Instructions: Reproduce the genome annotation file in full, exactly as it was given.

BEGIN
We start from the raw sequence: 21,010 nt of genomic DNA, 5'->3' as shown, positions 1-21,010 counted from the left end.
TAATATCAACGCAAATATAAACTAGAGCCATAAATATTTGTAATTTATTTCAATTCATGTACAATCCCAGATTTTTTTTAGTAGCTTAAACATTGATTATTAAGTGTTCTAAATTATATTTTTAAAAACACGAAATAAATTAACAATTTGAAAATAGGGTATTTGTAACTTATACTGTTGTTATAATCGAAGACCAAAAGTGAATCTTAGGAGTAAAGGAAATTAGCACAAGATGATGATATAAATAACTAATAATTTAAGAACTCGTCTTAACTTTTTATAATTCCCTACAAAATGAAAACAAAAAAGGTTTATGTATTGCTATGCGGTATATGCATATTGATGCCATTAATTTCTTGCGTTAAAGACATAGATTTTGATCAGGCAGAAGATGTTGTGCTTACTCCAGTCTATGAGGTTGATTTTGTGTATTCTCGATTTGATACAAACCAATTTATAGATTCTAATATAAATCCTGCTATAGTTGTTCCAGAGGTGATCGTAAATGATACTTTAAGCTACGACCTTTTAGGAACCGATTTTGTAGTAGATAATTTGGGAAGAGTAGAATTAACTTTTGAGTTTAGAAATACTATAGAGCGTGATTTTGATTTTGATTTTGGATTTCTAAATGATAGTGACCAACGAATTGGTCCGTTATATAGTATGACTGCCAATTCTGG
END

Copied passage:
We start from the raw sequence: 21,010 nt of genomic DNA, 5'->3' as shown, positions 1-21,010 counted from the left end.
TAATATCAACGCAAATATAAACTAGAGCCATAAATATTTGTAATTTATTTCAATTCATGTACAATCCCAGATTTTTTTTAGTAGCTTAAACATTGATTATTAAGTGTTCTAAATTATATTTTTAAAAACACGAAATAAATTAACAATTTGAAAATAGGGTATTTGTAACTTATACTGTTGTTATAATCGAAGACCAAAAGTGAATCTTAGGAGTAAAGGAAATTAGCACAAGATGATGATATAAATAACTAATAATTTAAGAACTCGTCTTAACTTTTTATAATTCCCTACAAAATGAAAACAAAAAAGGTTTATGTATTGCTATGCGGTATATGCATATTGATGCCATTAATTTCTTGCGTTAAAGACATAGATTTTGATCAGGCAGAAGATGTTGTGCTTACTCCAGTCTATGAGGTTGATTTTGTGTATTCTCGATTTGATACAAACCAATTTATAGATTCTAATATAAATCCTGCTATAGTTGTTCCAGAGGTGATCGTAAATGATACTTTAAGCTACGACCTTTTAGGAACCGATTTTGTAGTAGATAATTTGGGAAGAGTAGAATTAACTTTTGAGTTTAGAAATACTATAGAGCGTGATTTTGATTTTGATTTTGGATTTCTAAATGATAGTGACCAACGAATTGGTCCGTTATATAGTATGACTGCCAATTCTGG